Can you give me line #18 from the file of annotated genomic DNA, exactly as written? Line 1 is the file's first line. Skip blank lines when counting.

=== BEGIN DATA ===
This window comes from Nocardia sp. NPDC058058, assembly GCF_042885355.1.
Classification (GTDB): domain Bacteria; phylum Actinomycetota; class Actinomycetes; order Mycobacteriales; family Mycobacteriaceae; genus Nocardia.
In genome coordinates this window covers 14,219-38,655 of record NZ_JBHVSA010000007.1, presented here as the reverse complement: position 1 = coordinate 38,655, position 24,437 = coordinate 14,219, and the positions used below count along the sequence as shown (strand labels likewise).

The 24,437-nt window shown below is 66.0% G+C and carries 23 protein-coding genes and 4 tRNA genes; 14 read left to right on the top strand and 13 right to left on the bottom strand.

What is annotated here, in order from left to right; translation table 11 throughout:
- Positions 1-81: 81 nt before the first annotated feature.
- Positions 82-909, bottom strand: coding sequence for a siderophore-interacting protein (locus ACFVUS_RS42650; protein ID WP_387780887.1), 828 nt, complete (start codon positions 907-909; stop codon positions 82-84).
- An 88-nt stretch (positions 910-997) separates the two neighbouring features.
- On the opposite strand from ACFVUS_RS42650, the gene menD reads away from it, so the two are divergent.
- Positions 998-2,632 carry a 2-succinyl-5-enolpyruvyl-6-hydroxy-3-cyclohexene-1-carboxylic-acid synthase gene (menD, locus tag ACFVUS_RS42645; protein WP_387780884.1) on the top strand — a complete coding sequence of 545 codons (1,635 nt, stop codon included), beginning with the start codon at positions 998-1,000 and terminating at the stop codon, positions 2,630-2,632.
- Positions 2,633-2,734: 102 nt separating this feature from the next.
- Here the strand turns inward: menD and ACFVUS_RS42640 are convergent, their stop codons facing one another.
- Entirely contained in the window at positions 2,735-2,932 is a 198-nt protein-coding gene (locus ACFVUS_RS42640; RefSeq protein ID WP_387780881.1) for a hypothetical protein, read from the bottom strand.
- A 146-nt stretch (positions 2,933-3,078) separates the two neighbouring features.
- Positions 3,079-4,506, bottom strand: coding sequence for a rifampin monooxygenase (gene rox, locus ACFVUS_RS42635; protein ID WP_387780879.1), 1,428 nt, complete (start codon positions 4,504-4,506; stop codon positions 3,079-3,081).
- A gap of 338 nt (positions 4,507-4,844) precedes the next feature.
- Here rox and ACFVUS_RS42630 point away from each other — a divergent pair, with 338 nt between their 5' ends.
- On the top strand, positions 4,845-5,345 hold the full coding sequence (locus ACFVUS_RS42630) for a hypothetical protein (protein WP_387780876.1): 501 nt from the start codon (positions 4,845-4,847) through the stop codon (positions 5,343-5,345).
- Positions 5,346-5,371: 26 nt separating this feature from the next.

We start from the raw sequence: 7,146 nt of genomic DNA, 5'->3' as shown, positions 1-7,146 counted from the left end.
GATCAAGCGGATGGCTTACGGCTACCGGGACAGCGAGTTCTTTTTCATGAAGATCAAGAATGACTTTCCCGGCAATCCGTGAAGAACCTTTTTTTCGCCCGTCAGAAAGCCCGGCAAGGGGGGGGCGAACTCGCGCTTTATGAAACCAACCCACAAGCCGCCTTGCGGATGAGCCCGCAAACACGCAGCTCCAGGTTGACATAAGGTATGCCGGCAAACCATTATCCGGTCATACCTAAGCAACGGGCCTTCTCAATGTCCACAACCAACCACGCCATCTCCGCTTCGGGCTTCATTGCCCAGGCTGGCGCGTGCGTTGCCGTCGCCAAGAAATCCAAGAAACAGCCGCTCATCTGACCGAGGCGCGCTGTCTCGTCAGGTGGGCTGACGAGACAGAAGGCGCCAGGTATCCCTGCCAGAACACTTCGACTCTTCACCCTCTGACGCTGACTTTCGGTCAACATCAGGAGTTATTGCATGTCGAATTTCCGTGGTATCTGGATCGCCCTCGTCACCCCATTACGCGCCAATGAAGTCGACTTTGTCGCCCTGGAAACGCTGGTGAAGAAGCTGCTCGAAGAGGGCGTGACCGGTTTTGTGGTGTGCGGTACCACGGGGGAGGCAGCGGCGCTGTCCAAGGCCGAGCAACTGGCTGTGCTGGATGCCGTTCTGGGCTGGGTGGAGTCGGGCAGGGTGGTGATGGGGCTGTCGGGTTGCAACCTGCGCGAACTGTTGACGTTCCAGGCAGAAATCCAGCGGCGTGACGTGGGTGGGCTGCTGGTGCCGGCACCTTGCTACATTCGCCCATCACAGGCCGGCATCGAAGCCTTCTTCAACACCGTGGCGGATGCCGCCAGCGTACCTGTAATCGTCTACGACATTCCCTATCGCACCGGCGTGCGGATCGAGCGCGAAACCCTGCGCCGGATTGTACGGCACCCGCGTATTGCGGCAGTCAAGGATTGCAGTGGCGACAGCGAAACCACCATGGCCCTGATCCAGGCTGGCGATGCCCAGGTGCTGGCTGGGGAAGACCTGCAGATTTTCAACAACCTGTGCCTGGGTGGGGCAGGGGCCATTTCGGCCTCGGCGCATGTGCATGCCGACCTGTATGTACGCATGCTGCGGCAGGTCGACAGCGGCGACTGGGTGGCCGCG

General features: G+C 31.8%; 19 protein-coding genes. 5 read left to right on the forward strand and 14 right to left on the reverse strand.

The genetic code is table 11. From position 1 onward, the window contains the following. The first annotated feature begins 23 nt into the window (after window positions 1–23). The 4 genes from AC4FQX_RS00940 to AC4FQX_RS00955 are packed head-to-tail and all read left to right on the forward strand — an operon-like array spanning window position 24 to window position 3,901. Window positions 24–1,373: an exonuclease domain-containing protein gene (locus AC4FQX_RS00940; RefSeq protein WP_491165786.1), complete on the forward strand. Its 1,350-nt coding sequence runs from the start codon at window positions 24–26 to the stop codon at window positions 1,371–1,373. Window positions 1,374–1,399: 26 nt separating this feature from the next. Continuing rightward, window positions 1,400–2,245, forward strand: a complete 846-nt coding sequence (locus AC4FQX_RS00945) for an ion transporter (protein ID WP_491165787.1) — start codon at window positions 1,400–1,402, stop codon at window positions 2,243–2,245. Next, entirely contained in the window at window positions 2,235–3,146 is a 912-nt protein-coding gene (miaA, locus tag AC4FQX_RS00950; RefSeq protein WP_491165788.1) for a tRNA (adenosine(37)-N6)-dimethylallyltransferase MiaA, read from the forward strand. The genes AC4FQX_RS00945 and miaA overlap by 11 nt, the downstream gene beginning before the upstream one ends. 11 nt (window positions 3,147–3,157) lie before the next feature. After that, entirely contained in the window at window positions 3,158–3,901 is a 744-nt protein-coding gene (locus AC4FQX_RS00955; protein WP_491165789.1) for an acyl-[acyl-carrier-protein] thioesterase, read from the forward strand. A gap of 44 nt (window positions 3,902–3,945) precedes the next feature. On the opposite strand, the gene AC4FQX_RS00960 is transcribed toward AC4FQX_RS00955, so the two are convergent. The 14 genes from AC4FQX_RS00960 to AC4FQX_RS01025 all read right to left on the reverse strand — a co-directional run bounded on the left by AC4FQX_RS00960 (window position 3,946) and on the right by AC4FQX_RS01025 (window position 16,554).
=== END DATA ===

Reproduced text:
- On the top strand, positions 4,845-5,345 hold the full coding sequence (locus ACFVUS_RS42630) for a hypothetical protein (protein WP_387780876.1): 501 nt from the start codon (positions 4,845-4,847) through the stop codon (positions 5,343-5,345).